Later historians have praised Wellesley ‘s logistical abilities above his triumphs in battle, and it is important to consider how the British supported their armies in India, because it frequently proved decisive in campaigns. Throughout history, most armies had supported their troops by taking what they needed from the lands they passed through. Understandably, this alienated local people, who frequently fought back and added to the difficulties of a campaign. The British forces in India, however, adopted a system in which they bought food and supplies from merchants who came to their camps. This not only resulted in less incidental fighting, but also ensured the goodwill of the local population. Intelligence information could also be obtained at these military bazaars, sourced from merchants acting as spies. The relatively wealthy British enjoyed the support of merchants who were not slow to exploit their generosity. Wellesley did not invent this system but, with his excellent eye for detail, he ran it superbly and it gave him an added edge over his Maratha opponents.

Having left his baggage train in the village of Naulniah, which he instructed to be fortified, Wellesley rode out to inspect the position of his enemy at Assaye. Wellesley was well practised in this process of reconnaissance, getting to know the landscape of the forthcoming battle so as to be able to use it to his advantage. Ignoring the suspect knowledge of his guides, he discovered a ford across the Kaitnathat he could make use of to speed up the transport of his troops without making them vulnerable. It meant he could also surprise the enemy. Wellesley led the way into the river, but as his troops waded into the water, some Maratha artillery opened up. Fortunately for him, it was half-hearted fire and it ceased when Wellesley formed his men up on the opposite shore.

Wellesley placed his Madras sepoys between two units of regular British troops and began the advance. Maratha cavalry were reported to have crossed the river further west and could have threatened Wellesley ‘s rear, but because his baggage tram was well fortified, he did not mind losing communication with it for the duration of the battle. The Marathas had lost the advantage of having their troops protected by the river, but they still possessed superior numbers and a formidable array of cannons. As the two lines of artillery began to duel, Wellesley knew he would lose the encounter if it was prolonged and so he ordered his men forward, with the kilted troops of the 78th Highlanders leading the way.


Sheer aggression was the only way to win this contest; the British fixed their bayonets and charged the well-trained Maratha troops. The two Maratha commanders, Berar and Scindia, lacked the courage of Wellesley and retired from the fighting, but their senior European adviser, Pohlmann, a Hanoverian, remained in command of the Indian troops. The 78th Highlanders halted at 55m (180ft), fired their muskets in a mighty volley, then charged and plunged in with their bayonets.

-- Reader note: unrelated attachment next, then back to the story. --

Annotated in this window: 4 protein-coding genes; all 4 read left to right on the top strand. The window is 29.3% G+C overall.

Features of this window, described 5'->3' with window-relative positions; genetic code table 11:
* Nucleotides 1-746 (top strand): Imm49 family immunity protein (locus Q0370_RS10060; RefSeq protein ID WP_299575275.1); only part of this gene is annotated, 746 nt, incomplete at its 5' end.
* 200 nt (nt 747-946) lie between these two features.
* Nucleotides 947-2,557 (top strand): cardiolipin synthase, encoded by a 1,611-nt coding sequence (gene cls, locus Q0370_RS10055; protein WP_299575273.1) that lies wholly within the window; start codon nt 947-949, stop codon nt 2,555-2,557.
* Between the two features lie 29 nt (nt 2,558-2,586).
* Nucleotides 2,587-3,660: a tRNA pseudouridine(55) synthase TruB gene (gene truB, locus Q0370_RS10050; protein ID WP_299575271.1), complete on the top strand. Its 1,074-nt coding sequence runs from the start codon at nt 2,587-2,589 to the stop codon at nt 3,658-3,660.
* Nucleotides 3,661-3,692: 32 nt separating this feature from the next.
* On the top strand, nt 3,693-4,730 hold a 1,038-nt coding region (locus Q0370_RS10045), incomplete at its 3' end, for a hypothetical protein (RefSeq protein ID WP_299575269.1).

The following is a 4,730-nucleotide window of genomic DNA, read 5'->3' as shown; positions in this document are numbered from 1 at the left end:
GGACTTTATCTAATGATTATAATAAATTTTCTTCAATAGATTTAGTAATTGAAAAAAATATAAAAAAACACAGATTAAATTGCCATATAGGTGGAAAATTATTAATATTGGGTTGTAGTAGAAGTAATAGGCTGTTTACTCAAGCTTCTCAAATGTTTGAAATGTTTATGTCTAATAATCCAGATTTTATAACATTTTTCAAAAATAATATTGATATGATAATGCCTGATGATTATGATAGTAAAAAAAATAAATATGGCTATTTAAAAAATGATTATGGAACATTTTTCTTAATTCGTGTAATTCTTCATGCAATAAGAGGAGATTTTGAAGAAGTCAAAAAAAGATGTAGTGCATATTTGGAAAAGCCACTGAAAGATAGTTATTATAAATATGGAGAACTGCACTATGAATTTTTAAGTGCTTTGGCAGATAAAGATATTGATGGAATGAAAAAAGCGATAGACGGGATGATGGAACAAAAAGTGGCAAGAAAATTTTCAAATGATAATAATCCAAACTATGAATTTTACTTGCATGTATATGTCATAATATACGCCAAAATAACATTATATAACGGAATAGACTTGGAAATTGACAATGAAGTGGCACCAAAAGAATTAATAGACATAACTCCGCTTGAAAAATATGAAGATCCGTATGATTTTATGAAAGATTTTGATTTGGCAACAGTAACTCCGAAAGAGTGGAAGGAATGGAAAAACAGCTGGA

It was this sort of hard, close-quarters fighting that the British favoured and which would frequently send their enemies reeling, in theatres of war from India to Spain.

Having taken a line of Maratha artillery, the 78th Highlanders fired a second volley, which finally broke Pohlmann’s troops on the southern flank. The Madras sepoys followed up on this success and also broke the Maratha line. Carried away by their triumph, however, some of the sepoys became disorganized and vulnerable to the nearby Maratha cavalry, but the British cavalry was there to protect their flank and the sepoys regrouped. At the forefront of the action, Wellesley had his horse shot from beneath him. On the northern flank, the 74th Highlanders came under intense fire and had to form a defensive square with ramparts composed of the bodies of their dead comrades. They stood their ground long enough for the British cavalry to gallop past and clear the ground before the village of Assaye.

The entire British line now swung round and pushed Pohlmann’s men back to the Juah. Wellesley became caught up in the fighting and a second horse was fatally wounded beneath him. His bravery must have inspired his men; it certainly stood in stark contrast to that of the Maratha leaders, who seemed more concerned with their personal safety. Faced by a renewed British attack, the Marathas decided they had had enough and crossed the river, leaving behind much of their equipment.

Wellesley’s victory decisively curbed Maratha power in central India, but his losses had been heavy, with some 1,500 troops dead and wounded – a casualty rate of more than 27 per cent. The Marathas had lost at least 1,200 dead and had abandoned 98 cannons on the battlefield. A further British victory at Argaum ended the war, but the British had many more campaigns to fight in India against tough opponents, and their final conquest of the subcontinent was a very hard-won experience not achieved until the middle of the 19th century.